Contrary to stories of Robin Hood, an outlaw’s life was not a merry one: in the 1820s, banditry in Italy was rife; at this time, a young travel writer named Charles Macfarlane was touring the country and managed to obtain a rare interview with one of these brigands.
Mack the Knife: The “True” Story Behind the Song | Stephen Basdeo
By Stephen Basdeo. The popular song “Mack the Knife” was based upon the story of an eighteenth-century highwayman named Captain Macheath. This post traces the literary life of this fictional character.
The First Robin Hood Novel: Robert Southey’s “Harold, or, The Castle of Morford” (1791)
In the archvies of the Bodleian Library, Oxford there is a hitherto neglected Robin Hood novel by Robert Southey entitled ‘Harold, or the Castle of Morford’ (1791). This post is a short introduction to this text.
Salvatore Giuliano (1922-1950): The Last Outlaw
Salvatore Giuliano was the last true outlaw in history. Known as the Robin Hood of Sicily, he stole from the rich to give to the poor.
Oleksa Dovbush (1700-1745): Robin Hood of the Ukraine
Oleksa Dovbush was an outlaw/freedom fighter who robbed from the rich to give to the poor.
Thomas Dun: A Medieval Pirate & Highwayman
Robin Hood was not the only famous law breaker in medieval times. Alongside Robin Hood were figures such as Adam Bell and the subject of this blog post, the medieval pirate Thomas Dun.
Robert Louis Stevenson’s “The Black Arrow” (1888)
“I had four blak arrows under my belt, Four for the greefs that I have felt, Four for the number of ill menne, That have opressid me now and then.”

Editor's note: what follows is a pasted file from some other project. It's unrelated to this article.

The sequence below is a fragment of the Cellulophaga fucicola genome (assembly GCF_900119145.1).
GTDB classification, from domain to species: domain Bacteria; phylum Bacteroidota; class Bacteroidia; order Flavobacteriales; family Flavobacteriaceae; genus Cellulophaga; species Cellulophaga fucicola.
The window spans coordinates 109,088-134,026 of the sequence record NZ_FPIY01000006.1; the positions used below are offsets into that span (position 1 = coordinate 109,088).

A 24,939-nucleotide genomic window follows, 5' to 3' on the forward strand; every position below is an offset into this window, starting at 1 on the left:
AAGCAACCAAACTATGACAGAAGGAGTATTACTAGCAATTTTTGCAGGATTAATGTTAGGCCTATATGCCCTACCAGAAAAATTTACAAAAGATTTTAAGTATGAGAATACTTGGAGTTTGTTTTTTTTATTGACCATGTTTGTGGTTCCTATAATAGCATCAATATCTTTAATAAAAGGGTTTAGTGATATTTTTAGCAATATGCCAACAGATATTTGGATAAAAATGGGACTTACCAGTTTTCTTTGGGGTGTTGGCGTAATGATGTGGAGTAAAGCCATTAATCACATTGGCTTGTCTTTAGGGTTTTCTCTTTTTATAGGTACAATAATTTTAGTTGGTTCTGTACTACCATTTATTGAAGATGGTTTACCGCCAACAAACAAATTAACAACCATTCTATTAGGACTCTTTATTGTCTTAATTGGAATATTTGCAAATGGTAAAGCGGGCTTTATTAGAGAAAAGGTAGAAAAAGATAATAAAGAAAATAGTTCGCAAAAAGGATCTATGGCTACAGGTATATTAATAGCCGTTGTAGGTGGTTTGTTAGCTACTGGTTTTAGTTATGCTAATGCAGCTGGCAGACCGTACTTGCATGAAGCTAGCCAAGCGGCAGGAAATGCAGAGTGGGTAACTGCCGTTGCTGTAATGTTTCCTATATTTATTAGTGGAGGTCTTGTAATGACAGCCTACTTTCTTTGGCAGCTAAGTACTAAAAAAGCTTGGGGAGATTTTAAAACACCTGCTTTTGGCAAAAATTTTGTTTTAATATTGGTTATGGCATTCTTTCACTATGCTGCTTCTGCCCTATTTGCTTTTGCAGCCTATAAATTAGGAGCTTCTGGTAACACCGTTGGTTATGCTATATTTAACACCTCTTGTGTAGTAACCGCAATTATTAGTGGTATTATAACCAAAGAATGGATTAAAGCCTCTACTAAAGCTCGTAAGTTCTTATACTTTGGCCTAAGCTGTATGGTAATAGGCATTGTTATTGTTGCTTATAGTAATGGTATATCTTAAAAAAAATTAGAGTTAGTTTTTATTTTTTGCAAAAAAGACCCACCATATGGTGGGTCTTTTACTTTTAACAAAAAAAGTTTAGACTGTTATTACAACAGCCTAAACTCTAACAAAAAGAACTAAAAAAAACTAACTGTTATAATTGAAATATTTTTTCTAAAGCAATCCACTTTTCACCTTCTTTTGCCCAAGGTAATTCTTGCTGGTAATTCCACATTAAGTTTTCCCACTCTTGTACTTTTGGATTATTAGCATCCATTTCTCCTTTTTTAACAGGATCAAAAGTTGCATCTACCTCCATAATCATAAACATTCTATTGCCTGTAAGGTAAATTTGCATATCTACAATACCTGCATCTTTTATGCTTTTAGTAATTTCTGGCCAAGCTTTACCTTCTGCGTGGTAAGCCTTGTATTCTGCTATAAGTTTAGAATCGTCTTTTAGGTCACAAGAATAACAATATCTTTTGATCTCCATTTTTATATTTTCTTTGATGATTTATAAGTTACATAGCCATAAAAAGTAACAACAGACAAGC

From Barman to Highwayman: The Case of William Hawke (d.1774)
When William Hawke moved to London in the 18th century, little did he know that he would fall in with the criminal world, be transported to America, return to London and be hanged.
Rob Roy (1671-1734)
A FAMOUS man is Robin Hood / The English ballad-singer’s joy! / And Scotland has a thief as good, / An outlaw of as daring mood; / She has her brave ROB ROY!
The Roman Robin Hood: Bulla Felix (fl. AD 205-207)
He stole from the rich and gave to the poor, and commanded an army of over 600 men.
My Forthcoming Book: “The Lives and Exploits of the Most Noted Highwaymen, Rogues, and Murderers” (2018)
In addition to my PhD thesis entitled ‘The Changing Faces of Robin Hood, c.1700-c.1900’ and my forthcoming book, “The Mob Reformer: The Life and Legend of Wat Tyler” (2018), I have also been contracted to author another book entitled “The Lives and Exploits of the Most Noted Highwaymen, Rogues, and Murderers” which is due to be published by Pen & Sword Books in September 2018.
‘Robin Hood Should Bring Us John Ball’: The Outlaw in William Morris’ “A Dream of John Ball” (1886)
Robin Hood has always been an awkward socialist figure, but according to William Morris (1834-1896), he prepared the way for the radical preacher, John Ball (d.1381).
George Emmett’s “Robin Hood and the Archers of Merrie Sherwood” (1868-69)
This post sheds light upon another Robin Hood serial written by George Emmett entitled Robin Hood and the Archers of Merrie Sherwood which was serialised between 1868 and 1869.